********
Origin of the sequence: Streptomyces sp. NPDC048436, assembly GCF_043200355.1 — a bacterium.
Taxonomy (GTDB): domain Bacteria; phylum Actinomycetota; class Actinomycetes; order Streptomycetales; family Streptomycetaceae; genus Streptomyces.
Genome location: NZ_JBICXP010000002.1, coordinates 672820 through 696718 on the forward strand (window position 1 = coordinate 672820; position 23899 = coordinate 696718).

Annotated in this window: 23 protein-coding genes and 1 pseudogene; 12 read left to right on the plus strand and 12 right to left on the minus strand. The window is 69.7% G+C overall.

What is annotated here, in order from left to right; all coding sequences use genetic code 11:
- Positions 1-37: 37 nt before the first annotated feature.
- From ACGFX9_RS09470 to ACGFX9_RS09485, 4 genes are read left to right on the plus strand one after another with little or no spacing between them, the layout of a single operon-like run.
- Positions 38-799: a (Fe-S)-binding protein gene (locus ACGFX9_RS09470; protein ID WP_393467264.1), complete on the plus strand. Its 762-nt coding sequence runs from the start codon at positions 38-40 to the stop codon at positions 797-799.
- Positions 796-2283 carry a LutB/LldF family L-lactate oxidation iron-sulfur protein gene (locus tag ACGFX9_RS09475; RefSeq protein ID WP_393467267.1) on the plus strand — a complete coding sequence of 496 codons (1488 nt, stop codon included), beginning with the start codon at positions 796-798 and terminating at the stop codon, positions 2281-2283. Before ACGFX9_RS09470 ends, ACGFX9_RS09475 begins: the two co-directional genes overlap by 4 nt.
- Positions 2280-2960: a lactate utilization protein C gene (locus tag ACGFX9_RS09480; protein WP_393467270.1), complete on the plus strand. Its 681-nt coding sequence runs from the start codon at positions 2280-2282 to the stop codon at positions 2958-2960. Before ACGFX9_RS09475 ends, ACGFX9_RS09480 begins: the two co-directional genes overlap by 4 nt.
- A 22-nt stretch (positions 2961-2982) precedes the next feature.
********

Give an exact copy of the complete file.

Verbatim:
Origin of the sequence: Streptomyces sp. NPDC048436, assembly GCF_043200355.1 — a bacterium.
Taxonomy (GTDB): domain Bacteria; phylum Actinomycetota; class Actinomycetes; order Streptomycetales; family Streptomycetaceae; genus Streptomyces.
Genome location: NZ_JBICXP010000002.1, coordinates 672820 through 696718 on the forward strand (window position 1 = coordinate 672820; position 23899 = coordinate 696718).

Annotated in this window: 23 protein-coding genes and 1 pseudogene; 12 read left to right on the plus strand and 12 right to left on the minus strand. The window is 69.7% G+C overall.

What is annotated here, in order from left to right; all coding sequences use genetic code 11:
- Positions 1-37: 37 nt before the first annotated feature.
- From ACGFX9_RS09470 to ACGFX9_RS09485, 4 genes are read left to right on the plus strand one after another with little or no spacing between them, the layout of a single operon-like run.
- Positions 38-799: a (Fe-S)-binding protein gene (locus ACGFX9_RS09470; protein ID WP_393467264.1), complete on the plus strand. Its 762-nt coding sequence runs from the start codon at positions 38-40 to the stop codon at positions 797-799.
- Positions 796-2283 carry a LutB/LldF family L-lactate oxidation iron-sulfur protein gene (locus tag ACGFX9_RS09475; RefSeq protein ID WP_393467267.1) on the plus strand — a complete coding sequence of 496 codons (1488 nt, stop codon included), beginning with the start codon at positions 796-798 and terminating at the stop codon, positions 2281-2283. Before ACGFX9_RS09470 ends, ACGFX9_RS09475 begins: the two co-directional genes overlap by 4 nt.
- Positions 2280-2960: a lactate utilization protein C gene (locus tag ACGFX9_RS09480; protein WP_393467270.1), complete on the plus strand. Its 681-nt coding sequence runs from the start codon at positions 2280-2282 to the stop codon at positions 2958-2960. Before ACGFX9_RS09475 ends, ACGFX9_RS09480 begins: the two co-directional genes overlap by 4 nt.
- A 22-nt stretch (positions 2961-2982) precedes the next feature.